P is for Papua New Guinea

I visited Papua New Guinea on my first overseas business trip, back in 1987. I was green, setting out on my international career, awed by and slightly afraid of this country I’d heard about for so long.

Flying across the country from the capital Port Moresby, it seemed so vast; it was mountainous, bush covered, misty and mysterious. Port Moresby itself is only connected to the rest of the country by flights. There are no connecting roads, due to the difficult terrain, although the World Bank and Asian Development Bank have been trying to get projects off the ground to build roads and link production centres.

Port Moresby coast

PNG is a beautiful country, with stunning tourism potential and vast resources. It should be a lucky country, but it is struggling. And has been for a long time. Like many colonies, the blessing of huge natural resources turned out to be not much of a blessing at all. Foreign companies wanted to exploit the resources, and the civil war in Bougainville, home of the vast copper mine, during the 1990s took a huge toll, economically and more importantly humanly. A novel I read recently (and which I recommend – Mr Pip by Lloyd Jones) highlighted this.

Look at the map of PNG. Like many former colonies elsewhere, the colonial powers got together, and drew an arbitrary straight line down the middle of the island, separating PNG from Irian Jaya, a part of Indonesia. Not that the people in the middle of this island were aware they were in different countries for a long time. It is densely forested, with remote tribes. There may be some even now unaware of this.

I can understand how there are isolated tribes, all speaking different languages. PNG has the highest diversity of languages in the world, with over 800 languages; the average language is spoken by only 5,000 people. Consequently they speak a pidgin English to those of other tribes and language, Tok Pisin, and it is one of the country’s official languages. I loved seeing and hearing Tok Pisin in action, and wanted to learn more. An example: In the bank, over a counter, was the sign “Moni kwik”.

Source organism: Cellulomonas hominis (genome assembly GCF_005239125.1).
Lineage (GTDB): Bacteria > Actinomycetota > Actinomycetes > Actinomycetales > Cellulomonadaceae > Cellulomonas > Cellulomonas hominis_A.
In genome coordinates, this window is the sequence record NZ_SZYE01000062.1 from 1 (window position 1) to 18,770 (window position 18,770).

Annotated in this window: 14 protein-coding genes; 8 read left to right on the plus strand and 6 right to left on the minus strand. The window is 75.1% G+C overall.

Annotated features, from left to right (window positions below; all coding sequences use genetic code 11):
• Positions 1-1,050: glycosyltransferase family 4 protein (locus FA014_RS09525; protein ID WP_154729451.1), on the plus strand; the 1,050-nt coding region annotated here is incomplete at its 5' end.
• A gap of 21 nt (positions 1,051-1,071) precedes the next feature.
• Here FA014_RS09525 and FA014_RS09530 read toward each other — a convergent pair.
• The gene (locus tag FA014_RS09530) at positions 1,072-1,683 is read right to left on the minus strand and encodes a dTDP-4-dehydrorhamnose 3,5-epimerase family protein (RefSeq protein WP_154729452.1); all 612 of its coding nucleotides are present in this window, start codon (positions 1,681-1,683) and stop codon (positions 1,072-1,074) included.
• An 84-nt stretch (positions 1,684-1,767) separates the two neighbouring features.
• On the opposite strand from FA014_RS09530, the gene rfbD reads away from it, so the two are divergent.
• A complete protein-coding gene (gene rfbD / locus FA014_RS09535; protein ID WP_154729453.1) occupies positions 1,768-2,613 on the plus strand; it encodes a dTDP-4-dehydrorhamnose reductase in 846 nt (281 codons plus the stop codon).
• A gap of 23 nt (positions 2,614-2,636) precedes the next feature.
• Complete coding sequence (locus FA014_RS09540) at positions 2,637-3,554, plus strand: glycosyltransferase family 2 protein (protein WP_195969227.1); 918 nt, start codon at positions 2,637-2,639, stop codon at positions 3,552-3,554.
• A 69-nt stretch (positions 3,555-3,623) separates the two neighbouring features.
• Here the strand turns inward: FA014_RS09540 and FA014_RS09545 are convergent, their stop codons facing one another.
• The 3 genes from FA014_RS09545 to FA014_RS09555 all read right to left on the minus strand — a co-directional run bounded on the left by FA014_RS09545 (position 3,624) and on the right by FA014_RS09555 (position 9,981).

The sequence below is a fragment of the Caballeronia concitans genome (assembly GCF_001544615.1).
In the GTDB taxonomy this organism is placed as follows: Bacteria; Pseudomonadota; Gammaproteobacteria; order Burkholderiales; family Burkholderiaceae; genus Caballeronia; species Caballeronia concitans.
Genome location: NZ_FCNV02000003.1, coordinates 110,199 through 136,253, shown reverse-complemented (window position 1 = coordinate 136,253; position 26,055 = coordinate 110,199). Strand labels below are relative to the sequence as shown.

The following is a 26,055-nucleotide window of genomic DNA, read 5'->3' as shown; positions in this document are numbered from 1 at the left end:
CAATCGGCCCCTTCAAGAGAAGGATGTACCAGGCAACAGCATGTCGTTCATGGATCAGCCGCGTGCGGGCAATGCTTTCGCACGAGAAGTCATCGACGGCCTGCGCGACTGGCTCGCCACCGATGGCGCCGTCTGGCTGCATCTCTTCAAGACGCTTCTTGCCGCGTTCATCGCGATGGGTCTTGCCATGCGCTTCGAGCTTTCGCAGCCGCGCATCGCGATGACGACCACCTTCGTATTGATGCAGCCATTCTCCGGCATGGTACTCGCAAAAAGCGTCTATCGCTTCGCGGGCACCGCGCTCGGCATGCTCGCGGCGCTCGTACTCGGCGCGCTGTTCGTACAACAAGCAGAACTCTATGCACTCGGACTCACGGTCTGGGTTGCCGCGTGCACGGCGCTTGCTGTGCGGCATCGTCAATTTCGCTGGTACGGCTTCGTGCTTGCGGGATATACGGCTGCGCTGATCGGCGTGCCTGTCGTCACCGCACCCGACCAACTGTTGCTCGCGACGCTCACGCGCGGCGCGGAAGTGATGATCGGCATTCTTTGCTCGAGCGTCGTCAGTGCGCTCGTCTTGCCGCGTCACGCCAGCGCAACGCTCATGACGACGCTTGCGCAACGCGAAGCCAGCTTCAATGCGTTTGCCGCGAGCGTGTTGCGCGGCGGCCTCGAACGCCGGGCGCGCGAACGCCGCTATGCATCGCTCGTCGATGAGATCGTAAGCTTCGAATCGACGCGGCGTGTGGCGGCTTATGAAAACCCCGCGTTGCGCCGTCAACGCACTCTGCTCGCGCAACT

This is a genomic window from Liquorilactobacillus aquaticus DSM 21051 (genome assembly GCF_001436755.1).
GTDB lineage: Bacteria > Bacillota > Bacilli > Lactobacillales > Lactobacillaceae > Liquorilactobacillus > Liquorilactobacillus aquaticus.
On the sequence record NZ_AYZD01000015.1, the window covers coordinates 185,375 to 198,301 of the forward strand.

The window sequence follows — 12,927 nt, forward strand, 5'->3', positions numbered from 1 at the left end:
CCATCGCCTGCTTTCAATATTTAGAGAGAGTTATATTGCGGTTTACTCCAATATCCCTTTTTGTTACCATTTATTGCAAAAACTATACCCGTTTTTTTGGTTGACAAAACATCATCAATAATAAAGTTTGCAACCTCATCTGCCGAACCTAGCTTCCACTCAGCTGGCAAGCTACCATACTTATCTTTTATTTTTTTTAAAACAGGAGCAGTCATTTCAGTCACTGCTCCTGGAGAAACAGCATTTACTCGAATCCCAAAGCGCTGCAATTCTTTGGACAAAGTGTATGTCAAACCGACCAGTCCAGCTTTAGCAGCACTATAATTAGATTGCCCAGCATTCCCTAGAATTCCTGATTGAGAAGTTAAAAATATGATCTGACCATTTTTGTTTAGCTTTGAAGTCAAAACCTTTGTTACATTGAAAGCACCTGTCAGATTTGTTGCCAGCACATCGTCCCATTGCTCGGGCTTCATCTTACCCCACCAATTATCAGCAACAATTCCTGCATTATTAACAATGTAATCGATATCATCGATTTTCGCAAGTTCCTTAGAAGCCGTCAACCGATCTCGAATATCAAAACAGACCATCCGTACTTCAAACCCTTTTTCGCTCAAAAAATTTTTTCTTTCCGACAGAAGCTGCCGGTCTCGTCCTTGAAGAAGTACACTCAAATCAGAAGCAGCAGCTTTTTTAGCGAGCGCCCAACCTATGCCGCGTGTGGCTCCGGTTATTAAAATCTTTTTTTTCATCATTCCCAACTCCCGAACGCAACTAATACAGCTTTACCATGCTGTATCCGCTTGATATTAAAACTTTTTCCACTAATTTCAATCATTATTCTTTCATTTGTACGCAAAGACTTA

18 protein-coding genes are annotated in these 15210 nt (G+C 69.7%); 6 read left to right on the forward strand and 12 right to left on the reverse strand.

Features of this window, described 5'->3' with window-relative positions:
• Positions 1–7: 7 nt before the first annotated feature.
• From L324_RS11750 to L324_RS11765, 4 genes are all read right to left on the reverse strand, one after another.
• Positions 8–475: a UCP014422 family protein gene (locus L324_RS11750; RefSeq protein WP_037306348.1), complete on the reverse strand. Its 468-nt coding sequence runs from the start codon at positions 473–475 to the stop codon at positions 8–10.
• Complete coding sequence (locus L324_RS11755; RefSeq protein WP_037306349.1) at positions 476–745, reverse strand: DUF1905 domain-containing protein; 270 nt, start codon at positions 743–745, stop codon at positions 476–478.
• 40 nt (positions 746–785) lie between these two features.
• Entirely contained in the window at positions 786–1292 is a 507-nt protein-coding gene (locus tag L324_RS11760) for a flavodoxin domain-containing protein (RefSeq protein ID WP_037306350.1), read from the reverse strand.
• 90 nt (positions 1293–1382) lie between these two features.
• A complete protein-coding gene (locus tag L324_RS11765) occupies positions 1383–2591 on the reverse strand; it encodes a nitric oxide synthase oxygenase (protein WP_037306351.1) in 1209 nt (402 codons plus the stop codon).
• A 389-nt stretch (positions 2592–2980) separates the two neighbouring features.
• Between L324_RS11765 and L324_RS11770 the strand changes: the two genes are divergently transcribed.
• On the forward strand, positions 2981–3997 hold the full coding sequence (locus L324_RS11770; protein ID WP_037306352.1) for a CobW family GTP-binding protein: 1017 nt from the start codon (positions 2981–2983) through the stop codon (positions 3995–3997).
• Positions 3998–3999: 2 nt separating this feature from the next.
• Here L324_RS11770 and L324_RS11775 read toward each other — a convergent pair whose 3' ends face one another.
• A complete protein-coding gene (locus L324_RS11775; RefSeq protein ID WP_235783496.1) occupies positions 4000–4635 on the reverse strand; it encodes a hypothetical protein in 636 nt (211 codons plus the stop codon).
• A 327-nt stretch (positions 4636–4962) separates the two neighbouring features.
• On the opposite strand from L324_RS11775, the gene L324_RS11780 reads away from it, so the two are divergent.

PNG is not a country you would choose to visit as a tourist. It is a country where the rule of law is only skin dip, and barely stretches beyond the capital of Port Moresby and other major towns. There is an almost permanent travel advisory issued by the New Zealand government for its citizens. When I visited, the local diplomats gave us some rules. Never get out of your car at night. If you are in an accident drive straight to the police station, do not stop. I waited in the parking lot of a supermarket as our locally based colleague took one of my travelling companions in to pick up some supplies. “Stay in the car, lock the door and keep it locked,” he warned me. It was a beautiful sunny afternoon, soft and warm, the bougainvillea brilliant and pink, about 2 pm. All seemed innocent and safe. But the warnings spoke of hidden dangers.

The people I met though were kind, extremely softly spoken, and with a gentle sense of humour. It seemed difficult to equate their good nature with the violence I knew existed in their society.

We were there hoping to be able to help them boost their exports. Frankly, I doubt that we did. They had a lot of obstacles in front of them. Lack of roads, power and skilled workforces limited them. There was a story of an aid project giving a community a coolstore for their produce. When the aid workers returned months later, they found the coolstore had been turned into a disco. The poor transport infrastructure meant that even if the fruit and vegetables made it from the villages to the coolstore, and the power was running sufficiently to keep the produce cool, there were no means to regularly transport it on to the marketplaces of the major towns. I don’t know how true this story is, but it is certainly representative of the challenges facing the country and the aid donors. Likewise, with the society in the grips of the wantok culture, doing business there is fraught with difficulties. Wantok means “one talk” in Tok Pisin, and means those who speak one language, or family/relatives/friends, and refers to the cultural obligation to assist these people whatever the cost. Whilst it is a worthy family and community centric custom, in the modern age it makes running a successful business difficult for both locals and expatriates.

I was there only briefly. A stopover in Bougainville, and time in Port Moresby meeting with government officials, seeing the town with its contrast of stilt houses on the coast, the taller commercial buildings in the port area, and the government buildings in Waigani away from the coast. A town of contrasts, representing a nation of huge diversity.

PNG Parliament

I suspect I’ll never return to PNG. But I’m very glad I had the opportunity to visit once, briefly but memorably.

And I wish them well.


3 thoughts on “P is for Papua New Guinea

  1. One of the characters we met on our travels was Wade, who claimed that he had been filming a documentary in PNG when he encountered a tribe of headhunters who thought that he was the great white god. He certainly looked the part.


  2. Hmmm Wade sounds cute 😉

    Actually I believe it though – I had a little blonde cousin who went there to visit her uncle who was working as a beekeeper there out in the highlands. She said they’d never seen anyone like her and kept wanting to touch her hair – even the hair on her arms – because they couldn’t believe it was so white.


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